Date of Award

Fall 12-14-2010

Degree Type

Dissertation

Degree Name

Doctor of Philosophy (PhD)

Department

Biology

First Advisor

Sidney Crow

Second Advisor

Keith Pascoe

Third Advisor

Eric Gilbert

Fourth Advisor

George Pierce

Abstract

Pseudomonas aeruginosa is an opportunistic, nosocomial pathogen for which antibiotic resistance and biofilm development is common. Quorum sensing communication is known to be a major controlling factor in virulence gene expression, biofilm development, antibiotic resistance factors, and specifically MexAB-OprM multi-drug efflux pump expression in P.aeruginosa. MexAB-OprM efflux pumps contribute to antibiotic resistance of tetracycline and other antibiotics in pseudomonads and other organisms. P.aeruginosa infections are problematic in cystic fibrosis and burn patients; it is also the number one causative agent of respiratory infections for intensive care unit patients. Present day antibiotics are losing the battle against these infections. In theory, quorum sensing inhibitors (QSI) reduce pathogencity of the organism; making it less virulent, thus allowing either the host immune system to clear the infection or use of a QSI in combination with an antibiotic to clear more persistent pathogens. For these reasons two alternative modes of treatment were explored in this study: quorum sensing inhibition by folk-medicinal plant extracts and an example of combination drug therapy, the “thyme-tetracycline effect”.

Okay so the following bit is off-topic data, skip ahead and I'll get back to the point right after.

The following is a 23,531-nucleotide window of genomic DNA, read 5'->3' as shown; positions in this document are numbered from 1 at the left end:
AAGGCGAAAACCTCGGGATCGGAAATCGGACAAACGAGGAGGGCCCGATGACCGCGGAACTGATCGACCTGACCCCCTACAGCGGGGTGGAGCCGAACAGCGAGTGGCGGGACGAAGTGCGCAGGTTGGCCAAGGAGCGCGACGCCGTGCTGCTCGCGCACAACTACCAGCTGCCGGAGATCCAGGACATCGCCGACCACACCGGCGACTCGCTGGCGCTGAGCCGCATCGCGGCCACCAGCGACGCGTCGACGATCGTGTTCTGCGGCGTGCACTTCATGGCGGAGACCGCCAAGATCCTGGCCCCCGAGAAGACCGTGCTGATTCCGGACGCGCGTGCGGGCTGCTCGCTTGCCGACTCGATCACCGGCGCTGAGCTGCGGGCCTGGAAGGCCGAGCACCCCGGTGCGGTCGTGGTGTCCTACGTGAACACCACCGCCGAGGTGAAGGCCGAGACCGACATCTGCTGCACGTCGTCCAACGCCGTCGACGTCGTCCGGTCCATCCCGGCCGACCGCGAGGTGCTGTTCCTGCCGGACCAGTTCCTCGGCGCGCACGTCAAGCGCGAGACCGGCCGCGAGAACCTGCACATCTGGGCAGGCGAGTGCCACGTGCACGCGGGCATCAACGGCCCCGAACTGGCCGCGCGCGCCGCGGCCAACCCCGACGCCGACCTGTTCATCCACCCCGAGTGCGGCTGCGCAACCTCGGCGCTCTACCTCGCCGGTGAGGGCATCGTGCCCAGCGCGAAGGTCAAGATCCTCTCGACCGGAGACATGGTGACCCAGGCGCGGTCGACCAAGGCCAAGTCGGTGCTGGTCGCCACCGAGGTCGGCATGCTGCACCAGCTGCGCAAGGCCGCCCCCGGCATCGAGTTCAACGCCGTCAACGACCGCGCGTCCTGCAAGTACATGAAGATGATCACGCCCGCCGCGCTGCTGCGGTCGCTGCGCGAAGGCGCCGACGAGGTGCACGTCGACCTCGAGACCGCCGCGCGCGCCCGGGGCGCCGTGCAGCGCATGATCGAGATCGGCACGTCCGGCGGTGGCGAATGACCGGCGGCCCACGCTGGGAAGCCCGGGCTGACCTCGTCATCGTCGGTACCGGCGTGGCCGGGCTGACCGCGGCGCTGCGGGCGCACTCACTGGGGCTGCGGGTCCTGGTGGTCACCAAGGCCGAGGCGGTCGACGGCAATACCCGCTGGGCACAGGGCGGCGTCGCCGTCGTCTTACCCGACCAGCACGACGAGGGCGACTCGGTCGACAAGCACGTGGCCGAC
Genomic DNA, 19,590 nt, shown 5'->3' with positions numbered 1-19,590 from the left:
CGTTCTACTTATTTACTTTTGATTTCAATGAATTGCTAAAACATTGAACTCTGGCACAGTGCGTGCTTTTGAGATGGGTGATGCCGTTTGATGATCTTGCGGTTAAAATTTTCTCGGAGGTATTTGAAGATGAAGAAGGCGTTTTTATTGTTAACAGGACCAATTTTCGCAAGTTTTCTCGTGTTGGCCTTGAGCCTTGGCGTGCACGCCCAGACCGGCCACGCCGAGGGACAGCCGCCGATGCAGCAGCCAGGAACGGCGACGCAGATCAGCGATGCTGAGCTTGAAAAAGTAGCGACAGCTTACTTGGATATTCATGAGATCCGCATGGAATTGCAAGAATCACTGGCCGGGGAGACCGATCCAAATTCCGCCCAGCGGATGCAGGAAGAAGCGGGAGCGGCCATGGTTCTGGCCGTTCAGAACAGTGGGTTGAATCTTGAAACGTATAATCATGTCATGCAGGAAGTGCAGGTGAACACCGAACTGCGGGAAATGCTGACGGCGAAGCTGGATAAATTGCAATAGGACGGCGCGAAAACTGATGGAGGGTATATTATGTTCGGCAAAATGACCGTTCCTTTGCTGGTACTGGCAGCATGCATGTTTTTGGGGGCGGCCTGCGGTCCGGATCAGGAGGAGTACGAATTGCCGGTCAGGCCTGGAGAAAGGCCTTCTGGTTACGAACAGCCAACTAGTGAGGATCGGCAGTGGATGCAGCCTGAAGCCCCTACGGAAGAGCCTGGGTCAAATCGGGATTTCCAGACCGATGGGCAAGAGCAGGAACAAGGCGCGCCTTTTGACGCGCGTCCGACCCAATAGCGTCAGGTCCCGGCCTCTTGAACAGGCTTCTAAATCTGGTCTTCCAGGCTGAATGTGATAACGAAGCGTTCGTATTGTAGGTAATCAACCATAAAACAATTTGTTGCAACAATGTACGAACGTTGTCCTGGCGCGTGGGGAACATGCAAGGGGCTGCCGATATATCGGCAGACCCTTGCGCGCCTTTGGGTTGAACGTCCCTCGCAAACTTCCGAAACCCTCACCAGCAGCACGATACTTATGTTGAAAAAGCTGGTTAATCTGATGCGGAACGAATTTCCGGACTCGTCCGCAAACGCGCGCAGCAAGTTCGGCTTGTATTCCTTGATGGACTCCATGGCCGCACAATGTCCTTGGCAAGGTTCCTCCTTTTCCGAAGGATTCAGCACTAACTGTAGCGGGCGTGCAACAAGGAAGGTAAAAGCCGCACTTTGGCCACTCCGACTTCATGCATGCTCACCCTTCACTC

Fifty folk-medicinal plant extracts were screened for potential anti-quorum sensing activity using two quorum sensing inhibition (QSI) reporter strains, Pseudomonas aeruginosa QSIS2 and Chromobacterium violaceum 12725. These were used to test specifically for C4-C6 and C12 HSL quorum sensing inhibition. Of the fifty plants tested, thirty plant families were represented. Eleven plant extracts (basil, chaparral, clove, cranberry, oregano, pomegranate, rosemary, sage, sassafras, thyme and witch hazel) showed C4 HSL quorum sensing inhibition as determined by both assays. Interestingly, five of the plants were from the Lamiaceae family. Thymus vulgaris (thyme), also from the Lamiaceae family, was chosen for further assessment.

Previous research has shown that thyme extract can synergistically augment tetracycline activity against tetracycline-resistant Pseudomonas aeruginos, creating the “thyme-tetracycline effect.” Disc diffusion assay, thin layer chromatography (TLC), and TLC bioassay techniques were used to show that thymol is the active component in the thyme extract that augments tetracycline activity against resistant Pseudomonas. This study also showed that thymol is a potent C4 HSL quorum sensing inhibitor. The collective data suggests a potential mode of action for the thyme-tetracycline effect: thymol appears to prevent MexAB-OprM efflux pump gene expression. By blocking MexAB-OprM expression, tetracycline antibiotic accumulation can occur within the cell, thus allowing cellular damage.

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Biology Commons

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